The Problem with Cursing the Sun

The Problem with Cursing the Sun

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God promised that life would be challenging because of the fall of Adam and Eve in the Garden of Eden (Genesis 3:17-19), and all those who came from the first couple would struggle similarly (Romans 5:12). From the fall of humanity to the end of the earth as we know it, the promise of pain, suffering, difficulty, and personal problems is what it means to live in a fallen world as fallen creatures. It sounds gloomy because it is, but this dose of reality must be our worldview and baseline understanding if we want to live well in God’s world while avoiding the temptation to anger when things do not go our way.

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Redeeming Pain

We’re all under the curse of manifold suffering. From birth to death, the painful effect of the fall is ever-present. Even redemption through Christ does not immune us from personal problems. This reality is analogous to the omnipresence of the sun’s heat. Though retreating to an air-conditioned room can be a respite from a hot summer day, that is not a solution that will ultimately protect us from what the sun can do to us.

Summer heat and suffering are similar in that you can get a temporary break from either one, but you’ll never be free from the diurnal rising of heat or recurring suffering. Just as heat is part of God’s plan (Genesis 1:3), so is suffering (1 Peter 2:21), whose design is to mature us into Christlikeness, which is the redemptive purpose of pain, a blessing if we see it that way and act accordingly.

You are aware of how heat brings life to the plant kingdom. Are you aware of how the Lord permits personal suffering to mature you? (Cf. 2 Corinthians 1:8-9, 4:7, 12:7-10) Our kind and generous heavenly Father will permit—from time to time—unwelcome heat into our lives to protect us from ourselves. Yes, suffering has a self-protective element to it. Let me explain.

Humbling Effect

The intent of suffering is to generate humility that creates a unique dependency on the Lord. We begin to recognize our inability to fix our problems, which is the humble heart’s cue to see someone more able than us. Pain pushes us into the presence of the perfect One who can perform more powerfully than us.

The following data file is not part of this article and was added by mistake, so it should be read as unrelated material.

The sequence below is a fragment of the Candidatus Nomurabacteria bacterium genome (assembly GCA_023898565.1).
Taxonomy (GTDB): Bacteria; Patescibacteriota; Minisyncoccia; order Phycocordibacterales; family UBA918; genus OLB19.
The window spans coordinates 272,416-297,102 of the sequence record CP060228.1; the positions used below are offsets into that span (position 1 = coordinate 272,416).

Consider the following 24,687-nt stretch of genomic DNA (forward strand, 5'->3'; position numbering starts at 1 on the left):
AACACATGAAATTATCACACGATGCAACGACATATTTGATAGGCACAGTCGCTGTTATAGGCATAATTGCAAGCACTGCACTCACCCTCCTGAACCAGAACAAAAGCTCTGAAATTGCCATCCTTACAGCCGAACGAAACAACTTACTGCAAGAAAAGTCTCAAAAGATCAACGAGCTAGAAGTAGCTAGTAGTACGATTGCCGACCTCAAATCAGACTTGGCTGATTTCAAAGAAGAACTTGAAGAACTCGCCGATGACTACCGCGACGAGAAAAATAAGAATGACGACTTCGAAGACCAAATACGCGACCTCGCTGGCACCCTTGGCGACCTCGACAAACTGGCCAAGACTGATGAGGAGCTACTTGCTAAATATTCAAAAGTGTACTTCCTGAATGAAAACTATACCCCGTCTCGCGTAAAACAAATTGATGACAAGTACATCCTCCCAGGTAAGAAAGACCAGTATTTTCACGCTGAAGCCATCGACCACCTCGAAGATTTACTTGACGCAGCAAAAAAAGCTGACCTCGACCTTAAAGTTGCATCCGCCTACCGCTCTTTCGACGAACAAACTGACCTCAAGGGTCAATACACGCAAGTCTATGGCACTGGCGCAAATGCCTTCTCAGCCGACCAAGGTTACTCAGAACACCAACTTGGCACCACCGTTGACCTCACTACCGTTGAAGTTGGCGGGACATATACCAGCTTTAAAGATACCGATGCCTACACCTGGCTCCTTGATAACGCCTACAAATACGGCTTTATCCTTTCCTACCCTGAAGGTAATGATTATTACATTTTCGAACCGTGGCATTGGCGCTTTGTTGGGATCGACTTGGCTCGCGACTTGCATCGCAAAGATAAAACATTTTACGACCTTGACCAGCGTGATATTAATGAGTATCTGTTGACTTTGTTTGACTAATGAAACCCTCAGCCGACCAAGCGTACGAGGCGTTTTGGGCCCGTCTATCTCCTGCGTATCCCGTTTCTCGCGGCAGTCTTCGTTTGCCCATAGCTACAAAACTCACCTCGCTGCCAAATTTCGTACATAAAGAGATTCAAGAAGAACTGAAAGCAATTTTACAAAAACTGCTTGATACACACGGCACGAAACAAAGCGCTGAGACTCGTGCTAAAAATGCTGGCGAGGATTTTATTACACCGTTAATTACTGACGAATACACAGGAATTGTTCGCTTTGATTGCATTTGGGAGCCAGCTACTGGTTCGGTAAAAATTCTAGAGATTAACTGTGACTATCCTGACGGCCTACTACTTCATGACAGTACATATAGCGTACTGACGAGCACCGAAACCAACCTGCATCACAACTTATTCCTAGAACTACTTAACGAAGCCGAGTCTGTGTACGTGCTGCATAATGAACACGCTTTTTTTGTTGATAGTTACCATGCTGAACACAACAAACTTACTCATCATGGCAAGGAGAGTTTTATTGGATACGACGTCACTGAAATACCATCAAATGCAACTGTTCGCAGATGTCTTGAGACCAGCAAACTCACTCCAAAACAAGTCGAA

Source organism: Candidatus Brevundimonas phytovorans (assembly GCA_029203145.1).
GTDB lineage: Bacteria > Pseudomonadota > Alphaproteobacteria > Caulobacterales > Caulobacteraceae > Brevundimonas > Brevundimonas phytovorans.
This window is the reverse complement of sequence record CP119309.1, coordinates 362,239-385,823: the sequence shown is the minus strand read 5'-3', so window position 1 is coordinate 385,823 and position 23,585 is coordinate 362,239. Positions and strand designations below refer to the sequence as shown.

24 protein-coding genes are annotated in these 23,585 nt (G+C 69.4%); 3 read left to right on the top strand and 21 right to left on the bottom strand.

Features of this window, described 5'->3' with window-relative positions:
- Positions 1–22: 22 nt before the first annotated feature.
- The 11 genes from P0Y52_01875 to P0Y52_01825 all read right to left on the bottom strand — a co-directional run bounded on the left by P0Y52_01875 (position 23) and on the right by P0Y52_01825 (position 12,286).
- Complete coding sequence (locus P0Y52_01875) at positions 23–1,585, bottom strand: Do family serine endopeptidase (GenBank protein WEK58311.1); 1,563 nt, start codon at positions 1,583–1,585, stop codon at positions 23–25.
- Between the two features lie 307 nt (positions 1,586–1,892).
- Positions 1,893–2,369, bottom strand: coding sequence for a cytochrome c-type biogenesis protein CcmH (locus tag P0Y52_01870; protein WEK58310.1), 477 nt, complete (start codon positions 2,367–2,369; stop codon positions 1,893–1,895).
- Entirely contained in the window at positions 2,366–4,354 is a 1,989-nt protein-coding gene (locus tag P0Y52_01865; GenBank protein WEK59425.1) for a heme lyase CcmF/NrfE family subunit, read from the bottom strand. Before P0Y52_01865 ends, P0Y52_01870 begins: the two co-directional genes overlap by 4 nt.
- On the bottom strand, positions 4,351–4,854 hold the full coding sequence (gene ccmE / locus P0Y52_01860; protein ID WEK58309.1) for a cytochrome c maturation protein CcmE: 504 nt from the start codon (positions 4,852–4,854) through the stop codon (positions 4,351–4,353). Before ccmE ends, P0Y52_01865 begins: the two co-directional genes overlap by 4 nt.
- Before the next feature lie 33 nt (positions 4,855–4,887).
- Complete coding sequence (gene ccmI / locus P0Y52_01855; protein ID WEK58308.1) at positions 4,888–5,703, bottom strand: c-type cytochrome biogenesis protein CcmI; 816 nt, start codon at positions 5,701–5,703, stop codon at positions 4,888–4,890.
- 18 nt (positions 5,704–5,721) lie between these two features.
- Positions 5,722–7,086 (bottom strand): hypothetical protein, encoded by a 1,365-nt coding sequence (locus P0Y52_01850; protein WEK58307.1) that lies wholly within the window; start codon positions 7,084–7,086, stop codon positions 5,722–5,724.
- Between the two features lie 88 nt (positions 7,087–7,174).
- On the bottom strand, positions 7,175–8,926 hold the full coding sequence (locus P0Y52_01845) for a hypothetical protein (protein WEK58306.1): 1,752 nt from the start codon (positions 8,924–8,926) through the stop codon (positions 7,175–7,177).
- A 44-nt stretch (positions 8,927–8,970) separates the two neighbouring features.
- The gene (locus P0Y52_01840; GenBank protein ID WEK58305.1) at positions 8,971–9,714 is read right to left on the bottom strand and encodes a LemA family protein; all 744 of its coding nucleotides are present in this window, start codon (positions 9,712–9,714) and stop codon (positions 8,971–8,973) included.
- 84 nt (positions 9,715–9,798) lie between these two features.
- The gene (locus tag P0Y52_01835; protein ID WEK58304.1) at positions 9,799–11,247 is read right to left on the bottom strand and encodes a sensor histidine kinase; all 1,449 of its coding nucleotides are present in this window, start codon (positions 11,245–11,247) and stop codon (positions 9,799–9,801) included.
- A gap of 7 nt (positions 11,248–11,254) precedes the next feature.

The wise person realizes that their first impulse when suffering knocks is to let God answer the door. Of course, fallenness is always crouching at that door, which instinctively tempts us not to turn to God when trouble comes. In those moments, it’s vital to recognize that the problem is not so much about the heat as it is about what the heat reveals about us.

Rather than submitting to the soft heart that fosters humility, the heat in our lives can have another effect, a hardening one. Thus, the rule of thumb is that “heat reveals,” so when trouble comes, you want to first diagnose what your problems reveal about you before focusing on the problem itself.

  • When the Lord brings heat into your life, what is the effect on you: hardening or softening?
  • Rather than thinking about a specific episode where we all fail from time to time, what is your pattern when trouble comes to you?
  • You don’t want to ignore any trouble in your life, but you must not miss this critical diagnostic opportunity. What do problems typically reveal about the condition of your heart?

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Cursing the Sun

There have been a few times in my life when I yielded to cursing the sun, figuratively speaking, when the heat came. By responding in those moments as I did, it’s like a man standing on a mountain, cursing the literal sun because the heat was bearing down on his head. Do you recognize any foolishness in that kind of behavior? My initial impulse was not to see it as God’s active kindness in my life.